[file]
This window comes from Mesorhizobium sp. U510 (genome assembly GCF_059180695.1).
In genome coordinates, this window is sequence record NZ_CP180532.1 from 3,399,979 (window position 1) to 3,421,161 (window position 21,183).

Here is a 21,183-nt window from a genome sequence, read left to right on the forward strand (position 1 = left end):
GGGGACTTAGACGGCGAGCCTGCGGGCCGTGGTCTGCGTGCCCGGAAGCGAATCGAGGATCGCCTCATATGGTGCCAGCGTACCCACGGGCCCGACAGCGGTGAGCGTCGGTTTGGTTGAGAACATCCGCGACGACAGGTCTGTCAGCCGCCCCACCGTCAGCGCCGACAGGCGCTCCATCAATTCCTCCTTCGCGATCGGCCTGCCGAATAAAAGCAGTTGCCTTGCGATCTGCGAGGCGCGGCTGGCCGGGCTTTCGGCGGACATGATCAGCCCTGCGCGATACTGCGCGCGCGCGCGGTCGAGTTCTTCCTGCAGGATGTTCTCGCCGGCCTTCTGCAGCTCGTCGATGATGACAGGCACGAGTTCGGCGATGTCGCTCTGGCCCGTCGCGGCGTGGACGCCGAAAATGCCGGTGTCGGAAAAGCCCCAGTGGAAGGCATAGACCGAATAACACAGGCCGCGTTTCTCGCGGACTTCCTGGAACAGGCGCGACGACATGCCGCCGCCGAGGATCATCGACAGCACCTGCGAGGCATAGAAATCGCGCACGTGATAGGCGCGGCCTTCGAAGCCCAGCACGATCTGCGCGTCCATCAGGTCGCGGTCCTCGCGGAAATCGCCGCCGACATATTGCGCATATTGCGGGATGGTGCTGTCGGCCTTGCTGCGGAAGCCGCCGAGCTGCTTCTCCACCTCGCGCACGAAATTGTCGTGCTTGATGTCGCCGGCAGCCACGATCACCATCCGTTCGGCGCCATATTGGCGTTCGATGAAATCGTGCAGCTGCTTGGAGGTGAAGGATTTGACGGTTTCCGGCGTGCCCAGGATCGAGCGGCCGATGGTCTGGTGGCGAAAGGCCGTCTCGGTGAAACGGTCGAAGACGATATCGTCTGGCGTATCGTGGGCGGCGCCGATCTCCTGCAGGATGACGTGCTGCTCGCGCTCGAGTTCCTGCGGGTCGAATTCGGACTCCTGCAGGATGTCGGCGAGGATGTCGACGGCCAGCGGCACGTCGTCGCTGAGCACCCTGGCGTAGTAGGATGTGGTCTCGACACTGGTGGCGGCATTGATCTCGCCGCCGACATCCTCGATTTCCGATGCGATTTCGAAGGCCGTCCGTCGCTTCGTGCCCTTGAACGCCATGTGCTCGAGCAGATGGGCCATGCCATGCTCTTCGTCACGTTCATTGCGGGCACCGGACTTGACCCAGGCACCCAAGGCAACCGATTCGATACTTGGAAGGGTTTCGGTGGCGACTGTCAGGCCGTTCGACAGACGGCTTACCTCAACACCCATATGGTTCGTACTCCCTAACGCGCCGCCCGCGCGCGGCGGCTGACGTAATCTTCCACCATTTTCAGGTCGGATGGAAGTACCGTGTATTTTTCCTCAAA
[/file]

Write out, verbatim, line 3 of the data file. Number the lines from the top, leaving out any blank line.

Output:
Here is a 21,183-nt window from a genome sequence, read left to right on the forward strand (position 1 = left end):